Opening Doors to Housing Initiative

Access to affordable housing is an essential part of ending injustice in our criminal legal system

Millions of people return to their communities from jails and prisons every year, but they face significant obstacles to finding safe, affordable housing. These barriers contribute to a cycle of homelessness and incarceration and make it difficult for formerly incarcerated people to adjust to public life again. Vera is working to open doors for formerly incarcerated people to public and affordable housing, as a person’s conviction history should not be a barrier to having a roof over their head.

Housing discrimination and exclusionary practices make reentry overly burdensome and difficult

Most of the United States’ 3,300 public housing authorities (PHAs) have admissions policies that prevent or make it difficult for formerly incarcerated people to move back home with family or live in public housing. This contributes to high rates of homelessness: people who were formerly incarcerated are 10 times more likely than the general public to be unhoused, and this disparity is wider for Black people and other people of color. Homelessness and housing instability only increase the likelihood of future criminal legal system involvement, as people who are unhoused are more likely to interact with police and are 11 times more likely to be arrested than people with stable housing.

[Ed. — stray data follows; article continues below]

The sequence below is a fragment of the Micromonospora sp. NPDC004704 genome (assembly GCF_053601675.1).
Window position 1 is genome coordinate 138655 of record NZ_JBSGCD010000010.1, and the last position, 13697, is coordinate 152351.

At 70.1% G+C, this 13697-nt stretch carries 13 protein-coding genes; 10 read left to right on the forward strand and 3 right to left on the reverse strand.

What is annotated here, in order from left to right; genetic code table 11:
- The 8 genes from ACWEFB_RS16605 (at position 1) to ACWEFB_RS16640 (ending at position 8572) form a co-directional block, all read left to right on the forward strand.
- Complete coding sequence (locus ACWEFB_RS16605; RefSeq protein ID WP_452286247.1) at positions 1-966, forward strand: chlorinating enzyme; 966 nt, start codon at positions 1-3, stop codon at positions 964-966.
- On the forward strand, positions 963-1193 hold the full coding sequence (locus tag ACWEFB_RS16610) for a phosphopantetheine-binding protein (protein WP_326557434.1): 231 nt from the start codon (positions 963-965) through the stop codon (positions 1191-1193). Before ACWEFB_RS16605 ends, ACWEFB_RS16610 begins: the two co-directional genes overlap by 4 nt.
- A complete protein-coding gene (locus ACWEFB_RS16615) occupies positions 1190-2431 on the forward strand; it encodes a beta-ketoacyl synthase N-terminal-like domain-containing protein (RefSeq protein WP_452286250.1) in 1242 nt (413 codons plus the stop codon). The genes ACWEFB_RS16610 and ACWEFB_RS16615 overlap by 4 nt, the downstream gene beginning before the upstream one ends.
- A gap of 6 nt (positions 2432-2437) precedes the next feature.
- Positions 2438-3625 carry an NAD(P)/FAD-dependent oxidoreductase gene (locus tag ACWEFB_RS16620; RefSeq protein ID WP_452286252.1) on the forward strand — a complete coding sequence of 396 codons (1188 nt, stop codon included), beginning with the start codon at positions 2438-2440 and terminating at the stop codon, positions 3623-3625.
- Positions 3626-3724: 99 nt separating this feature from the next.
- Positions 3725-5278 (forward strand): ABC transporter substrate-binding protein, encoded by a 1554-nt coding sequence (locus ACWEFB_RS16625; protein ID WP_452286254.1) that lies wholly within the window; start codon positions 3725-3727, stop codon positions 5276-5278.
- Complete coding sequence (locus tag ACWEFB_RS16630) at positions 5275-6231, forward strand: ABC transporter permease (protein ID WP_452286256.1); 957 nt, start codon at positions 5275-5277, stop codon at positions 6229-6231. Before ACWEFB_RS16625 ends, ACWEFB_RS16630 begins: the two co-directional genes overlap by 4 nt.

Formerly incarcerated people are 10 times more likely to be unhoused than the general public

Access to stable and affordable housing also substantially increases the likelihood that a person returning home from prison or jail will be able to receive support from their family, find a job, and avoid additional convictions.

Removing barriers to housing for people with conviction histories

Since 2017, Vera has worked with 22 PHAs across 12 states, as well as advocates, homeless services providers, and others to remove barriers to housing for people with conviction histories.

Vera’s work varies by location, but we’ve established a set of policy recommendations for public housing authority admission policies, including:

  • Shortening the timeframe that conviction histories are considered for public housing admission to three years or less, so that people don’t get penalized for being incarcerated many years ago.
  • Screening public housing applicants for a limited number of convictionsand not for arrests.
  • Discontinuing the use of one-strike policies that kick people out of housing after drug use or criminal activity is suspected and instead applying a case-by-case decision-making approach when deciding if a person can continue to live in public housing.
  • Allowing people on parole or probation to live in public housing.

Exclusionary policies focus on types of convictions, but conviction types do not predict subsequent criminal behavior

Alongside advocates, other experts, and policymakers, Vera is committed to removing barriers to housing to ensure that those impacted by our unjust criminal legal system get a real opportunity to reenter their communities and succeed.

John Bae Initiative Director, Opening Doors
Our research

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